The first narrative initiates a story that only flows one way—toward excoriation of those who cannot, for whatever reason, see the truth. The next sentence in the story is some version of this one: Vaccine dissent is essentially selfish, foolish, and irrational.

The second narrative offers a more open-ended opportunity, but currently, in the United States and elsewhere, only the first is allowable. Try to argue that beliefs about vaccination are complex and socially contextual, or even that people’s individual beliefs matter when it comes to vaccination, and you will be targeted as an antivaxxer. Vaccine hesitant parents are vilified and ridiculed in the media; well-founded concerns about the political impact of strict vaccine mandates are automatically criticized; and any suggestion that vaccination policies and requirements could be adjusted in response to public concerns is labeled science denial.

What is going on? In the 1990s, major news outlets in the U.S. reported evenhandedly about parental worries about thimerosal, a mercury-containing vaccine preservative in use since the 1930s. In the 2000s, though, as mainstream consensus coalesced around the lack of a connection between vaccines and autism, reporting on vaccination shifted to a more critical stance toward those who still questioned vaccine safety. After 2006 and the roll-out of Gardasil, an HPV vaccine marketed to prevent cervical cancer (whose maker, Merck, lobbied for state-level mandates, angering Christian conservatives who objected to a school-entry mandate for a vaccine against a sexually-transmitted disease), it became commonplace to see inflammatory news reporting in traditionally reliable outlets like the New York Times and the Washington Post.

Anti/Vax: Reframing the Vaccination Controversy tries to reorient public debate around vaccination by reminding us that there are numerous currents in American culture that share the concerns of vaccine skeptics. In the book I try to change the way we tell the story of vaccine dissent, much like a recent New York Times article that identifies poverty, political and social unrest, international travel, and geographical barriers as significant deterrents to comprehensive measles vaccination coverage globally.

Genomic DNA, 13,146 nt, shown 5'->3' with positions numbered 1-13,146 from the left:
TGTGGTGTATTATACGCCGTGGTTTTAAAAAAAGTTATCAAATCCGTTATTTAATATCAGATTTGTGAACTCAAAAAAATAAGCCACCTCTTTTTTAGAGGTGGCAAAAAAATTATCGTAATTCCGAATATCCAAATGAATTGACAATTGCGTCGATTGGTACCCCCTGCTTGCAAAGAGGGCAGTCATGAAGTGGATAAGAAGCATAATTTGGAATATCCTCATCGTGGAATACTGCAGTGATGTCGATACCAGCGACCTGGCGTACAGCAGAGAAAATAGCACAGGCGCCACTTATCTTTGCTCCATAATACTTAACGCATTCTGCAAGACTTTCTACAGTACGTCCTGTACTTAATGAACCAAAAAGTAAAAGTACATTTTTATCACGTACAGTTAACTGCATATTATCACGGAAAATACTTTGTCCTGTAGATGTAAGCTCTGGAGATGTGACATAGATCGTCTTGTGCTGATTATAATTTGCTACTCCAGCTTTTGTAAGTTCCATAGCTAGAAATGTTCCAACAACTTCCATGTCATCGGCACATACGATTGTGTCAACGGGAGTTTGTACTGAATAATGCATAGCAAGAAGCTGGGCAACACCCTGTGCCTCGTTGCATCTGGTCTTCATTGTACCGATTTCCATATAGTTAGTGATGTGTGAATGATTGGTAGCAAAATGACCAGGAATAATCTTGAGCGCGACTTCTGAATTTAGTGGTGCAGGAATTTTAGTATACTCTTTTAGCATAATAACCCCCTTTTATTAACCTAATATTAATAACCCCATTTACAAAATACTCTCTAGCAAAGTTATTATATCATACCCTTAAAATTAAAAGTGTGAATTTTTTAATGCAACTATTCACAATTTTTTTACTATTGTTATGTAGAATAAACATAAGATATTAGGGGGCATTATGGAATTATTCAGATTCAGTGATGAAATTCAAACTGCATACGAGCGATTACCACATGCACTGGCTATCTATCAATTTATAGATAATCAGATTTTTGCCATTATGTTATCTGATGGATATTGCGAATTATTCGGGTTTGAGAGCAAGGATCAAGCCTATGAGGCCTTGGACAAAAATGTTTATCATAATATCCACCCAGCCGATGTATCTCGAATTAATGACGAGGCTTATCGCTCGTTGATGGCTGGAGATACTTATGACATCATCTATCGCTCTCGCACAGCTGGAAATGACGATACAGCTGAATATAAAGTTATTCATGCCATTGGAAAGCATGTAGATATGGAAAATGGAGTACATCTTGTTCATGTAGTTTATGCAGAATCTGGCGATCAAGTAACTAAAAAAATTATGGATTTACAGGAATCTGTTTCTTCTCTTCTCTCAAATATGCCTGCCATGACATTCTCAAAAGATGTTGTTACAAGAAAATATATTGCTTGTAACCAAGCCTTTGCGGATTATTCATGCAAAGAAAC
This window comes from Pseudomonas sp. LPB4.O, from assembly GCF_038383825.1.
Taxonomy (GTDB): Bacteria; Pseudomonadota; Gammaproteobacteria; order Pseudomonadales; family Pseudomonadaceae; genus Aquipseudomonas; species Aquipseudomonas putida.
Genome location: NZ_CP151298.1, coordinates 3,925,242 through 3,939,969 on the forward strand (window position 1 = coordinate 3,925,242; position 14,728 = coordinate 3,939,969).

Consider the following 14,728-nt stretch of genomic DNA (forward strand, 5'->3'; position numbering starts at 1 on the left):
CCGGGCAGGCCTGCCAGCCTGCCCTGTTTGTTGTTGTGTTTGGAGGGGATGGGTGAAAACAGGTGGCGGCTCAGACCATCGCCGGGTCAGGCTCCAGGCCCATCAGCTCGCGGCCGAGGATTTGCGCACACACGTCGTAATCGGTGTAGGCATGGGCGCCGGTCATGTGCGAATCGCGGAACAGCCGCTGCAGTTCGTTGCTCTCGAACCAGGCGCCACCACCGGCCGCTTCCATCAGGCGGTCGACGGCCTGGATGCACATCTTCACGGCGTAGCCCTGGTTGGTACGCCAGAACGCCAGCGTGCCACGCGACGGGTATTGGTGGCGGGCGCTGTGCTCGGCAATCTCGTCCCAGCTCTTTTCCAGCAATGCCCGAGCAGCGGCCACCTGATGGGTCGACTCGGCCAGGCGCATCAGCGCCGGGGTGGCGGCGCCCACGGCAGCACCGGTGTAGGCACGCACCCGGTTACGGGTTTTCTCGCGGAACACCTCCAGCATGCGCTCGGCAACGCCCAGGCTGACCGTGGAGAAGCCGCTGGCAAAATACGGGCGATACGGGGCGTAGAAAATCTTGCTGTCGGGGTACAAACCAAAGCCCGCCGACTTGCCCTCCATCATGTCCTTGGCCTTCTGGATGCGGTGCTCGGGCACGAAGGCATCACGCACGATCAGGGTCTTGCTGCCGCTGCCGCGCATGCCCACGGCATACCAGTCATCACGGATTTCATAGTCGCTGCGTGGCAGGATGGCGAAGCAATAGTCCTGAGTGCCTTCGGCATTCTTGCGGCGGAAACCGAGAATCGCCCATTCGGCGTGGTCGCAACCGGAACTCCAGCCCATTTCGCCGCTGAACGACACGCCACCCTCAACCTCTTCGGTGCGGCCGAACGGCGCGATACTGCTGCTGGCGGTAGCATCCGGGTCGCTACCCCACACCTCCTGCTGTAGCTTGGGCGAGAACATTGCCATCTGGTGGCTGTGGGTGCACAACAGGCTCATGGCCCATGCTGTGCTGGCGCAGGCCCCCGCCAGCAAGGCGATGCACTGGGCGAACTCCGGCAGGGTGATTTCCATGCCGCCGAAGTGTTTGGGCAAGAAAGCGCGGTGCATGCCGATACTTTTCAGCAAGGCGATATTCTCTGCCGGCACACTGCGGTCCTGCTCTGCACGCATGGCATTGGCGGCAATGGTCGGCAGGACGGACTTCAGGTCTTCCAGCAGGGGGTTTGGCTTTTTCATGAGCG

Vaccine dissent is only one factor affecting current measles outbreaks in the U.S., and probably not the most important one. Balanced reporting about vaccination and infectious disease can illuminate the highly complex context in which modern medical efforts often conflict with local traditions, personal and community beliefs, and political realities in the context of globalization.

antivax

The way we tell stories matter. Storytelling can open up or shut down meaningful conversation. We are at a time in American history when talking across barriers of belief, ideology, and cultural identification are more important than ever. Vaccination controversy, and the contentious public debate that envelops it, is just one element in an increasingly polarized cultural conversation about what binds us and divides us as a nation.

We need to craft vaccination stories that differ from the inflammatory, accusatory, and vilifying narratives that we have created across social media and more traditional news platforms. Understanding vaccination controversy more deeply, with more attention to the features it shares with other cultural concerns, is one way to start.


Bernice L. Hausman is professor of humanities and public health sciences and chair of humanities at Penn State College of Medicine. The author of four single-author studies of medical controversies (including Anti/Vax), she has a background in women’s studies, literary and critical theory, and the medical humanities. 

You can purchase Anti/Vax: Reframing the Vaccination Controversy, here


Featured blog post image: ‘The Public Vaccinator’ by Lance Calkin. Credit: Wellcome CollectionCC BY

Reframing Vaccination Controversies

The Art of Stirring Things Up

When we look closely at myths and tales from around the world, we see that the archetype of the trickster plays an absolutely essential role in the growth and development of everyone else within the story. In fact, we can safely say that in many cases without a trickster there generally isn’t much of a story at all to tell. Noted scholar Lewis Hyde sums it up even further by stating succinctly: “Trickster makes this world.”

Obviously, tricksters are not simply found in stories, but everywhere you find surprise, laughter and a deeper understanding. There is a little bit of trickster in every single one of us, and a lot in those who consistently help us laugh at ourselves and our circumstances—our comedians.